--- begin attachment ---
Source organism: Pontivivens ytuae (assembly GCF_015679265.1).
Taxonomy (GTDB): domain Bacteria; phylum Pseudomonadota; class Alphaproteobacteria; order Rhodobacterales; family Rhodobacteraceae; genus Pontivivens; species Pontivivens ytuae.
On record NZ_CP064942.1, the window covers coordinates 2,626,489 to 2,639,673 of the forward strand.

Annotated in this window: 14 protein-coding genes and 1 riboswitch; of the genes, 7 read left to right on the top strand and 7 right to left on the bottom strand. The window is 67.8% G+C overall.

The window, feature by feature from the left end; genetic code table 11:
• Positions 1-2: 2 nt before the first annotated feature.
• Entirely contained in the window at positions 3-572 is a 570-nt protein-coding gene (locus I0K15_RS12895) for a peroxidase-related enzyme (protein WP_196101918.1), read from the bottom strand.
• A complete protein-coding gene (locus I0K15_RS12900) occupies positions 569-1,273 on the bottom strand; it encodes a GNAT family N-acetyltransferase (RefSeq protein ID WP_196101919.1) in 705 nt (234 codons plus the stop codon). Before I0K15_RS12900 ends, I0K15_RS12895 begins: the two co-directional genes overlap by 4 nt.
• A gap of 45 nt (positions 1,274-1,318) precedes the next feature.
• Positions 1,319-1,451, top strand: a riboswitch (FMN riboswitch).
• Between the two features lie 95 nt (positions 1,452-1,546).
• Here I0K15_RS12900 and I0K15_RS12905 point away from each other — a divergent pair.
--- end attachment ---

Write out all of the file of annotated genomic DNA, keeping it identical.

Source organism: Pontivivens ytuae (assembly GCF_015679265.1).
Taxonomy (GTDB): domain Bacteria; phylum Pseudomonadota; class Alphaproteobacteria; order Rhodobacterales; family Rhodobacteraceae; genus Pontivivens; species Pontivivens ytuae.
On record NZ_CP064942.1, the window covers coordinates 2,626,489 to 2,639,673 of the forward strand.

Annotated in this window: 14 protein-coding genes and 1 riboswitch; of the genes, 7 read left to right on the top strand and 7 right to left on the bottom strand. The window is 67.8% G+C overall.

The window, feature by feature from the left end; genetic code table 11:
• Positions 1-2: 2 nt before the first annotated feature.
• Entirely contained in the window at positions 3-572 is a 570-nt protein-coding gene (locus I0K15_RS12895) for a peroxidase-related enzyme (protein WP_196101918.1), read from the bottom strand.
• A complete protein-coding gene (locus I0K15_RS12900) occupies positions 569-1,273 on the bottom strand; it encodes a GNAT family N-acetyltransferase (RefSeq protein ID WP_196101919.1) in 705 nt (234 codons plus the stop codon). Before I0K15_RS12900 ends, I0K15_RS12895 begins: the two co-directional genes overlap by 4 nt.
• A gap of 45 nt (positions 1,274-1,318) precedes the next feature.
• Positions 1,319-1,451, top strand: a riboswitch (FMN riboswitch).
• Between the two features lie 95 nt (positions 1,452-1,546).
• Here I0K15_RS12900 and I0K15_RS12905 point away from each other — a divergent pair.